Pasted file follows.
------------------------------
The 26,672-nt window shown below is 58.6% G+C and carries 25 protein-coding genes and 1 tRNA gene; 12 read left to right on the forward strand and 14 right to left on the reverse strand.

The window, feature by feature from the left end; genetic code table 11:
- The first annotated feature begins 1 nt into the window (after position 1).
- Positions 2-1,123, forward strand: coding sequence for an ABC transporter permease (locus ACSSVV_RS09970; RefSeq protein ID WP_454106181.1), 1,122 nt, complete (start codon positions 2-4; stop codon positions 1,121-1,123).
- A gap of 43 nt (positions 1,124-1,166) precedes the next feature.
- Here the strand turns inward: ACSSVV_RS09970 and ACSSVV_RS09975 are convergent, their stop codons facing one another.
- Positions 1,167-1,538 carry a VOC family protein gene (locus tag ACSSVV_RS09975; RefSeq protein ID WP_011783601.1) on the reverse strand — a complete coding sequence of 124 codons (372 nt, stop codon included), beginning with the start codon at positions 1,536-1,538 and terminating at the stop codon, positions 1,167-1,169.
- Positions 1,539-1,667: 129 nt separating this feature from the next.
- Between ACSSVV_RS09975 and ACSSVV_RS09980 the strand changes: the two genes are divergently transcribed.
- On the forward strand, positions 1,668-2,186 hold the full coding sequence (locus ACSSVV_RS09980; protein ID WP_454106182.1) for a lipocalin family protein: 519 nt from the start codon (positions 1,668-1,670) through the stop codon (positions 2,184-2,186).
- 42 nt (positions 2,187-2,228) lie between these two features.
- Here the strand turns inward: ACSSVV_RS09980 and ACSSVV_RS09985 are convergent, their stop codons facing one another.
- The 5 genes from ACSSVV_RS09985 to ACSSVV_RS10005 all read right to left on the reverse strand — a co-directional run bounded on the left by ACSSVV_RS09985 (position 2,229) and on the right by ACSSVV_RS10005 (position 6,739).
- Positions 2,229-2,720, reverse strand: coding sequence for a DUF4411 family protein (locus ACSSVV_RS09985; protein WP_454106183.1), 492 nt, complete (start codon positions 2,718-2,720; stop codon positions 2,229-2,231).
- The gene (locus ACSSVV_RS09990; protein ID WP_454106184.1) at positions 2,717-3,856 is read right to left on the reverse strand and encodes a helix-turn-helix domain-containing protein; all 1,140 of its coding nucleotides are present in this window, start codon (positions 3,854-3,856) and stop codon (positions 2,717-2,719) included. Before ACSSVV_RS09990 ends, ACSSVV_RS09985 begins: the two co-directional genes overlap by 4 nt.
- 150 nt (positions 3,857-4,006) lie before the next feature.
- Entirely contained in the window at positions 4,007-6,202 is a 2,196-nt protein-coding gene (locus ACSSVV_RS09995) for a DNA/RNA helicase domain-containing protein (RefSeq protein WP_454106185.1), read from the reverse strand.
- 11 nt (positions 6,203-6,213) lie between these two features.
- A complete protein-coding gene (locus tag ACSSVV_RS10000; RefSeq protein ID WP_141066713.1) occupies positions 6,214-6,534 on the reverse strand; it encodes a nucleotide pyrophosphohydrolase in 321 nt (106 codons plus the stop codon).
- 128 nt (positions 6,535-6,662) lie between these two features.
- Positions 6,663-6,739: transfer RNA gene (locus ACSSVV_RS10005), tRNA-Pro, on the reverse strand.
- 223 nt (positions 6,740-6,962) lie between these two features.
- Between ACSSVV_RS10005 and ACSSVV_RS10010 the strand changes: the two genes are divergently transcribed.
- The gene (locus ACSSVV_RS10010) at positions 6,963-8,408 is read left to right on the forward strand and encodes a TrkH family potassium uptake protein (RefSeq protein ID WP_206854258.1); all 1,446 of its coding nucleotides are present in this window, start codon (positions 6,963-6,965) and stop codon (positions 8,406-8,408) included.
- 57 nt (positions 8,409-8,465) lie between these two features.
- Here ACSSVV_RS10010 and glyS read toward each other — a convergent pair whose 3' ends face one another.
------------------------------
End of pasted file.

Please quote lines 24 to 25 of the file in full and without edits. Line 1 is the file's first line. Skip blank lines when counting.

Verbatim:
- The gene (locus ACSSVV_RS10010) at positions 6,963-8,408 is read left to right on the forward strand and encodes a TrkH family potassium uptake protein (RefSeq protein ID WP_206854258.1); all 1,446 of its coding nucleotides are present in this window, start codon (positions 6,963-6,965) and stop codon (positions 8,406-8,408) included.
- 57 nt (positions 8,409-8,465) lie between these two features.